Jun 112014

It should come as no surprise that decision making in some flavor or another is at the heart of nearly every business book, method, conference, and article. After all, especially in business, what are we trying to learn from the past if not the answer to “why” or “how did they do that?”

Looking at any project or process technique, any analysis, any case study in nearly any topic, ultimately what we’re after is making sense of the means and the ends. Any metric, measure, and indicator is — when used properly — merely a trigger, tripwire, forecast or estimate of something on which to guide the path forward.

All of project management can be summarized as a scheme to gather information to help decide the best way to avoid the risk of failure. All of process improvement can be summarized as the machinations of organizational dynamics towards understanding performance. All of training, organizational development and even lean and agile techniques can own some part of the ecosystem of either distributing or consolidating decision making powers.

Clearly this must be a complex topic. One we’re probably never going to get a satisfying answer on. In a recent three-part series of Cutter Executive Updates, I took on decision making from a quantitative perspective. I argued that deterministic decision-making — decision making based on analysis of and logic applied to older data — is over-used and slows down innovation, among other problems. I argued that many operations would do well to identify places where probabilistic decision making would save time and effort and produce better results — while eliminating a host of issues deterministic methods induce.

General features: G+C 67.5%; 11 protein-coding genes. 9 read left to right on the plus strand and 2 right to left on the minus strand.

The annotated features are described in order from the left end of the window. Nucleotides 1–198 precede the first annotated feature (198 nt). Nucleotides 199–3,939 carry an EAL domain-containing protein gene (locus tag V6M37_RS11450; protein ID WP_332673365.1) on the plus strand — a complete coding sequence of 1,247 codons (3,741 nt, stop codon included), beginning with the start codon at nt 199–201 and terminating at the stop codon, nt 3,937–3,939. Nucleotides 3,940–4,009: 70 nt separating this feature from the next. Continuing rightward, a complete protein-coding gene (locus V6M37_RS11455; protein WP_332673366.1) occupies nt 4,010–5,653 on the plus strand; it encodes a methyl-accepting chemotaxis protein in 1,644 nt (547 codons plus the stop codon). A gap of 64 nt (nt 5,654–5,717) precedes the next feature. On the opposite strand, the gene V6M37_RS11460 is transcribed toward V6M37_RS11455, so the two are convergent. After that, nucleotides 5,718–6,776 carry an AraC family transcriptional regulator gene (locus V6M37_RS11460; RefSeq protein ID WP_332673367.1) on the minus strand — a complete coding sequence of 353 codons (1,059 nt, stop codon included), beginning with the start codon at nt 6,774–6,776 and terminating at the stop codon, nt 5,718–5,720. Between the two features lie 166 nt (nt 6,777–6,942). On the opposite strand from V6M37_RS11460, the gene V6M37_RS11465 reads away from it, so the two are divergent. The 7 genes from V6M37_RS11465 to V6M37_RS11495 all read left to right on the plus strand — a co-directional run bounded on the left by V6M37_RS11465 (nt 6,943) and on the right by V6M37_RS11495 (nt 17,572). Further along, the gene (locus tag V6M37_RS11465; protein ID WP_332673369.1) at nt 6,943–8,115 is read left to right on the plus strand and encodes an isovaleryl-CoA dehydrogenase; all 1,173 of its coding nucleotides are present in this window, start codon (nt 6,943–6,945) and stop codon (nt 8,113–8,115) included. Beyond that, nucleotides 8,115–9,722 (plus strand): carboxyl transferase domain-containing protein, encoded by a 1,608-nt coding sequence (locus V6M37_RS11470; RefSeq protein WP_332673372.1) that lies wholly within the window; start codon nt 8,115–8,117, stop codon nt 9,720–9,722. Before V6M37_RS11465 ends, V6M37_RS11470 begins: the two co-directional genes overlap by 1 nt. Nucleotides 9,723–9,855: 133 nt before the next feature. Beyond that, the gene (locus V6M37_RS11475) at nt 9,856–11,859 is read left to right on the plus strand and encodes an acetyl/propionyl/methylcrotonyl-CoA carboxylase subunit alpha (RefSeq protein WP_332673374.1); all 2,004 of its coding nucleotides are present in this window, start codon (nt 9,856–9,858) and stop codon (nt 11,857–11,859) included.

However, quantitative decision making isn’t the only facet. There are matters of culture, bias, management techniques, empowerment and autonomy. There’s collective, centralized, or distributed decision-making. There’s decision making from the individual perspective and at the national or global levels and everything in between. There are matters of motivation, influence, and social pressures. Truly there is no end to the topic.

An upcoming issue of Cutter IT Journal — with Guest Editor Hillel Glazer — invites recent stories from the trenches and expert opinions on Decision Making and useful debate on many aspects of this topic that may come in and out of focus at different times, may suit or challenge our needs, and that we can choose to use or ignore. Either one: at our own risk.

Suggested topics may include, but are not limited to the following:

  • What role does culture play in decision making? Are some decisions ever “right” or “wrong” just because it’s right or wrong in a given culture?
  • What are the top considerations in decision making? If you had a decision-making tool kit what would be in it?
  • How can decision making techniques be adapted or changed where prior methods were weak?
  • What are the characteristics of good decision makers? Are there skills, experiences, or training that matter?
  • Are we really making many decisive decisions or are we mostly just “letting things happen” and allowing mob rule move things along?
  • What are some of the juiciest personal professional experiences/cases you’ve had in good or bad decision making? What were they about?


Please send your article proposal to the Guest Editor Hillel Glazer at hglazer[at]cutter[dot]com, with a copy to Christine Generali at cgenerali[at]cutter[dot]com no later than 2 July and include an extended abstract, a short article outline showing major discussion points, and a brief bio of the author.

Accepted articles are due by 15 August 2014.

Editorial Guidelines


Christine Generali

Christine Generali is a Group Publisher for Cutter Consortium - responsible for the editorial direction and content management of Cutter's flagship publication, Cutter IT Journal.


 Leave a Reply

You may use these HTML tags and attributes: <a href="" title=""> <abbr title=""> <acronym title=""> <b> <blockquote cite=""> <cite> <code> <del datetime=""> <em> <i> <q cite=""> <s> <strike> <strong>